Lamborghini Will Bring RWD Huracan To Los Angeles Auto Show
Lamborghini is seriously considering the launch a rear-wheel-drive version of the Huracan, and if that plan proceeds without a hitch, we can expect to see the car as early as the 2015 Los Angeles Auto Show on November 20, 2015.
Lamborghini CEO Stephan Winkelman stopped short of officially confirming the RWD Huracan’s arrival, but his discussion on the subject with Autocar at the Pebble Beach Concours seemed to point to that inevitable conclusion. Winkelmann even pointed out a similar strategy the Italian brand did with the Lamborghini Gallardo, the Huracan’s predecessor. The RWD Gallardo ended up becoming a smart business decision for Lamborghini as it gave customers an extra option to choose from outside of the traditional four-wheel-drive variants. More importantly, the RWD version helped the Gallardo become the best-selling Lamborghini model of all time.
Basing it on that precedent, the prospect of seeing a rear-wheel-drive Huracan isn’t so much a question on ‘if’ Lambo will sign off on it as much as it is ‘when’ the company is going to do it. Turns out, we may get our answer soon enough.
There’s also that angle that Lamborghini has already decided on releasing an RWD Huracan and is just waiting for the right time to do it. Having the supercar make its debut in Los Angeles, a traditionally ripe market for Lamborghini, could be that time as it gives the company one last turn in the spotlight in 2015 before the calendar flips to 2016. That, in turn, should give the RWD Huracan enough time to get publicity ahead of the 2016 sales year as Lambo gears up for the Huracan’s second full year in the market.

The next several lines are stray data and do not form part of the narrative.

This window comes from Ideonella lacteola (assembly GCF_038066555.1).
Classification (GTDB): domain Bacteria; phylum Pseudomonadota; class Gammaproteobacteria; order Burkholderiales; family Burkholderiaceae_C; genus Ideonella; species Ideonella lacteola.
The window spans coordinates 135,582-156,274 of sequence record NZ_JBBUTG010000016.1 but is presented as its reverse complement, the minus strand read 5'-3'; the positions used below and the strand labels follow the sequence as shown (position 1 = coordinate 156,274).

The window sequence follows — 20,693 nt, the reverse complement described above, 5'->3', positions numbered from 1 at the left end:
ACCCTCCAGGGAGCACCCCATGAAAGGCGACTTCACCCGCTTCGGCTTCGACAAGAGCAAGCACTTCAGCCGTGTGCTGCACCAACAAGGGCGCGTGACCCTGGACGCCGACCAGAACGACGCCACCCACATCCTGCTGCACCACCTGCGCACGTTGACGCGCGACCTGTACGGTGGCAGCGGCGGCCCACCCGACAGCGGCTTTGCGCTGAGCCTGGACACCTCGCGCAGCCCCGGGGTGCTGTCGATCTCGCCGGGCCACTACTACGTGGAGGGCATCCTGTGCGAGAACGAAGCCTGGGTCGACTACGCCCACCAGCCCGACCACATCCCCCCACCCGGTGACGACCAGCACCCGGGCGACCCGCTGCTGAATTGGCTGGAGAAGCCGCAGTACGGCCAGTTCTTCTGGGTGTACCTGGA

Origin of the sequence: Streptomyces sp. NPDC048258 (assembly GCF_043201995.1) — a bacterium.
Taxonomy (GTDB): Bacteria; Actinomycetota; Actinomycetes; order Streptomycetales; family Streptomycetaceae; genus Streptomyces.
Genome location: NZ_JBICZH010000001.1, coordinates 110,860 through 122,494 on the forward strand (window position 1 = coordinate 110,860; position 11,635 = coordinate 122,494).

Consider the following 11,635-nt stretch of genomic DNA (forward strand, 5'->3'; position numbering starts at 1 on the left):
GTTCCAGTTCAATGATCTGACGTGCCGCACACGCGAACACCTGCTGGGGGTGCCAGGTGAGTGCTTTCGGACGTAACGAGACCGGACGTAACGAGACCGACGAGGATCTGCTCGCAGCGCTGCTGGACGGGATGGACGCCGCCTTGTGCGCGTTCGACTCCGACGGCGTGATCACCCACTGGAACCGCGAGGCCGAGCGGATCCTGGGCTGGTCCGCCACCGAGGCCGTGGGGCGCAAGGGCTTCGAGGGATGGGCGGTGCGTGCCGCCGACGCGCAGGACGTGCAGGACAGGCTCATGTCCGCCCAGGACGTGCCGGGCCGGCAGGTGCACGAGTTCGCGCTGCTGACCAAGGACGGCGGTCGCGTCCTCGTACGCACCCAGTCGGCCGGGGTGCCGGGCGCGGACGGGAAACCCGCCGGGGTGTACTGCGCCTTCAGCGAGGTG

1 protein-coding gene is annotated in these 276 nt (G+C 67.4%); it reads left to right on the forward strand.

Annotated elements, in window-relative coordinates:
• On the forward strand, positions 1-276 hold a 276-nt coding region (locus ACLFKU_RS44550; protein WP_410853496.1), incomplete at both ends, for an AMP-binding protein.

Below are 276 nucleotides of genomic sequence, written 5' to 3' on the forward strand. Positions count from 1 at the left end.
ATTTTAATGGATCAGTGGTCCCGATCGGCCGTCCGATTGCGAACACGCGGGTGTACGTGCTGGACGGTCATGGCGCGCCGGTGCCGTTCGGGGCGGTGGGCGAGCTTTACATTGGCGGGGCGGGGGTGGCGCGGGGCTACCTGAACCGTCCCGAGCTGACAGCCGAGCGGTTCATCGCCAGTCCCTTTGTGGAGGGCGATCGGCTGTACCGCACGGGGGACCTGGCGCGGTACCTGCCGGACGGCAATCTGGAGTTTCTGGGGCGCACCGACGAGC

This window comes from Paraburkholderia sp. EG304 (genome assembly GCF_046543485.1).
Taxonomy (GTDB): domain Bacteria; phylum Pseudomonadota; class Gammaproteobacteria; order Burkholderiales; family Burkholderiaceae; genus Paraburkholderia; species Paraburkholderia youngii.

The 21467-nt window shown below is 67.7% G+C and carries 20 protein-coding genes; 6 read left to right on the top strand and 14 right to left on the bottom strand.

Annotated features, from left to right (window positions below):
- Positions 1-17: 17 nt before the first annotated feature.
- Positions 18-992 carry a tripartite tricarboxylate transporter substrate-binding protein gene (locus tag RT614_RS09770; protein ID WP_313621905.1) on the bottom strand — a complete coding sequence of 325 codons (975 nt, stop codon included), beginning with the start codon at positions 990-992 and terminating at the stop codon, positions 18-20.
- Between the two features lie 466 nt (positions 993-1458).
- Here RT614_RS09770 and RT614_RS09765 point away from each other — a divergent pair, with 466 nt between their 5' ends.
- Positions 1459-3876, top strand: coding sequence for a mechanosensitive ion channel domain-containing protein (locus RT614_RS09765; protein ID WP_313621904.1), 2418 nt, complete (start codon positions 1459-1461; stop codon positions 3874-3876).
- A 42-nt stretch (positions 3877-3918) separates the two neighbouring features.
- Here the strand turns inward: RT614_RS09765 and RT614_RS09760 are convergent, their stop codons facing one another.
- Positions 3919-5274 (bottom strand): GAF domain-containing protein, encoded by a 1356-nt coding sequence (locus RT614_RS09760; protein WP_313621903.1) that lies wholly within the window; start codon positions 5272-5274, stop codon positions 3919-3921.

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Why it matters
So what can we expect from the rear-wheel-drive Huracan compared to the rear-wheel-drive Gallardo? According to reports, Lamborghini will be adopting a different strategy in the packaging of the RWD Huracan, veering away from the “less expensive alternative” tag attached to the RWD Gallardo. No reason was given as to why this would be the case, but I could argue that Lamborghini will be trying to differentiate the RWD version from the AWD version and make it more appealing to potential customers. That could happen if the RWD Huracan is packaged as a more extreme version of the model. It could be a lighter and a little more powerful version to compensate for it being rear-wheel-drive, all at a price that could be a little more than the AWD version.
The higher price tag could be justified if Lambo adopts a similar strategy in terms of the car’s availability. Remember, the RWD Gallardo was limited to just 250 units. As lacking as it was in terms of quantity, it generated enough buzz that customers couldn’t get their hands on it fast enough. That propelled strong conversations about the Gallardo as a whole, thus contributing to the model’s continued popularity.
That said, Lamborghini hasn’t said whether the RWD Huracan will come in limited numbers, although it’s likely going to end up that way. The formula worked the first time around and there’s no reason to steer away from that — especially if the company has also laid-out plans regarding a possible rear-wheel-drive version of the Huracan LP610-4 Spyder.
About that, well, let’s table that discussion for another day. That’s an entirely different matter altogether.
Read our full review on the Lamborghini Huracan here.